Foundations, private individuals, museums, distribution companies and major studios send old or ruined 16mm or 35mm films to the L’Immagine lab. Here the process begins in the Repairs Department, where the negative is scrupulously examined in every aspect, from the perforations to the splices, and it’s fixed in order to sustain a proper scanning of the film. The tools employed by the artisans are like those of a surgeon: scalpels, forceps, solvents, scissors, all used alongside traditional film editing tools like splicing tape and glue, to repair breakages, stains or tears. The negative is cleaned by hand, to render the scanning process as smooth as possible. The two key goals of the repair process are to find the proper balance of mechanical functionality and to preserve the aesthetic of the film stock as authentically as possible. At the end of the process, two reports are created, one for the client and one for the lab, eachdescribing with photos, notes and data all the work that needs to be done to the film, frame by frame.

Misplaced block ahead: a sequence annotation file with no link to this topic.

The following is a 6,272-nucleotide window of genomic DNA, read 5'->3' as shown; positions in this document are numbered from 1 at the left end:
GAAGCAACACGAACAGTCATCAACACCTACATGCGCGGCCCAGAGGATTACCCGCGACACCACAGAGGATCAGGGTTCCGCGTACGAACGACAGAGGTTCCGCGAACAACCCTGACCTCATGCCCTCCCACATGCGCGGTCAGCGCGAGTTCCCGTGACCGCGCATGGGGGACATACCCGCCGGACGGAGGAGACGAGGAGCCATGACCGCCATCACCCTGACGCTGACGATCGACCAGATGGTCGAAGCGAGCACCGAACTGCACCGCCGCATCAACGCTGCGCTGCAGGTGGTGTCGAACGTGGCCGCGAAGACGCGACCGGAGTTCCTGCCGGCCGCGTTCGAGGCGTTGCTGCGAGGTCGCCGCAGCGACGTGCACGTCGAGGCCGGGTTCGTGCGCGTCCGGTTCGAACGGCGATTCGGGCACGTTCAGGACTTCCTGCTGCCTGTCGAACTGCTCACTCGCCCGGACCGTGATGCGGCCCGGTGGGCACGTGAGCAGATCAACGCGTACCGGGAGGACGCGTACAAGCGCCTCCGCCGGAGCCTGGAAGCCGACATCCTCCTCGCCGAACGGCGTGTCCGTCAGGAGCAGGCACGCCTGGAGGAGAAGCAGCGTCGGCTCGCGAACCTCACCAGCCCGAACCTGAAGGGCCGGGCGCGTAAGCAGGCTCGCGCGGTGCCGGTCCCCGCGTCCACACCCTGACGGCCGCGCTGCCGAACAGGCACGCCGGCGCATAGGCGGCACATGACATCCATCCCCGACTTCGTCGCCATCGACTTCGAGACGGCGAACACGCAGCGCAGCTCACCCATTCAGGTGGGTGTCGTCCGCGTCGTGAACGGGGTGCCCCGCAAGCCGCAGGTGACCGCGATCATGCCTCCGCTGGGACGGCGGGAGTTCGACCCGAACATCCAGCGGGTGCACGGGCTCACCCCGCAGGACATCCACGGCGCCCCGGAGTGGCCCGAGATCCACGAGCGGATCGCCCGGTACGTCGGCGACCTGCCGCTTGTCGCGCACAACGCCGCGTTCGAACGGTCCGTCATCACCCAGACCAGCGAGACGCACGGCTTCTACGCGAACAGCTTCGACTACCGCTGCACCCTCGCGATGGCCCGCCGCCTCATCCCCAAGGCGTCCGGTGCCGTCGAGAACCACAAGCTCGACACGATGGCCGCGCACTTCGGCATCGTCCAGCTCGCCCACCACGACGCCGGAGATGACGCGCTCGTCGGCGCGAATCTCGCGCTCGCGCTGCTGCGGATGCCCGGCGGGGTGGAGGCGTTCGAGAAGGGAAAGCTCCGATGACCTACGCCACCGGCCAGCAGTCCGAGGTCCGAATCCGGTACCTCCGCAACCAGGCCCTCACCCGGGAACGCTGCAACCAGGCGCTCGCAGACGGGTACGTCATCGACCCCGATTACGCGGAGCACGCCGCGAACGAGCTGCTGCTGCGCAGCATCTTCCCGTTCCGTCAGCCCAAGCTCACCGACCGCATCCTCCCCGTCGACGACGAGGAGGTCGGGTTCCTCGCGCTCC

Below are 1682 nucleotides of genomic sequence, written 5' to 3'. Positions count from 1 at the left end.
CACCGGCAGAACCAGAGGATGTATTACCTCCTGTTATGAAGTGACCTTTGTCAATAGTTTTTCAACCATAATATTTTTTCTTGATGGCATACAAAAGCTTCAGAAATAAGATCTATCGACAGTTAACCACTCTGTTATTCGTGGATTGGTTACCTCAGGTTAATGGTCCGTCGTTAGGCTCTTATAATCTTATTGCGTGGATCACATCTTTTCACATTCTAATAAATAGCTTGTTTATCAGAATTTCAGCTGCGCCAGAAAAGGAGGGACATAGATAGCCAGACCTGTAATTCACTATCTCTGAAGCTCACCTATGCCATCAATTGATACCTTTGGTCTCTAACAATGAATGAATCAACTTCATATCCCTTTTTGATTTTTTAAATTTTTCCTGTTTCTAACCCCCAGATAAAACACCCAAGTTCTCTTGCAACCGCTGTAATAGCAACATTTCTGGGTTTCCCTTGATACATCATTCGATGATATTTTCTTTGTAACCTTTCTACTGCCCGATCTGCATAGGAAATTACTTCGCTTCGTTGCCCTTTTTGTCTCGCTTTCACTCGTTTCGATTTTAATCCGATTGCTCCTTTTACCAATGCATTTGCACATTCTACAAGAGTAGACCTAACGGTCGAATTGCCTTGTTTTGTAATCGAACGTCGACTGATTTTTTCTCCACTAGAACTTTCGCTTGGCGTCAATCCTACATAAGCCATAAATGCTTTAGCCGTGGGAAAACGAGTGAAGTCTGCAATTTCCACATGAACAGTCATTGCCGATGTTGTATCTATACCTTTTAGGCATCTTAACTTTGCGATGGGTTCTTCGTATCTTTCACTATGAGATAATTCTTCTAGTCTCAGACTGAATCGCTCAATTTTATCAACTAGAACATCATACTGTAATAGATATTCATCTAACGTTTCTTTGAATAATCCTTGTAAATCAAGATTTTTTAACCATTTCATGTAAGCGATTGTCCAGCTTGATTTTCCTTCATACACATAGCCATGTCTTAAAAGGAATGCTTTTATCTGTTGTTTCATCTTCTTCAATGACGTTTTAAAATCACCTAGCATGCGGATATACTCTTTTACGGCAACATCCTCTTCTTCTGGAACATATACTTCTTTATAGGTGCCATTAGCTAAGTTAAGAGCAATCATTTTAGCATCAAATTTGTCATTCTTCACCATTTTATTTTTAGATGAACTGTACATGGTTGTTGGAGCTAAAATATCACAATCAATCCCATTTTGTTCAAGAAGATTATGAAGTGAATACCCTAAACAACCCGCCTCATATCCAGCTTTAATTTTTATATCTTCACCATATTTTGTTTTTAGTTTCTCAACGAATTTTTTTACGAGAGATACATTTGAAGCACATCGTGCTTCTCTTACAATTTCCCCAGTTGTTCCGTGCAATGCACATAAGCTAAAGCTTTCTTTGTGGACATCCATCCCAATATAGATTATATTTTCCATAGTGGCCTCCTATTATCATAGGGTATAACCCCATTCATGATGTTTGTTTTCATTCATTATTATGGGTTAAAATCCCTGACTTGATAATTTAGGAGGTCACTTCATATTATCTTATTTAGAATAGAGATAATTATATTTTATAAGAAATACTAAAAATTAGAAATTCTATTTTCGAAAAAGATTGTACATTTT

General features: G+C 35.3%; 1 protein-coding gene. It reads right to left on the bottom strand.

In the repairs lab, I assisted in the unique process of disentangling films that have been almost destroyed or have barely survived but are in terrible condition. Some of them can’t be unraveled without the risk of breaking, while others are too dry or too damp. So, they are put under domes of glass and exposed either to nitrate or acetate, and camphor too, and then are checked daily to evaluate whether they can sustain the cleaning process or not.
The next step is the “washing machine.” The more each film is cleaned, the less digital work is required in its restoration. Ultrasound is used to cleanse the film, with the negative run through a system of automatic sponges containing HFE (Ethyl nonafluorobutyl ether) before it’s finally dried with a powerful air stream.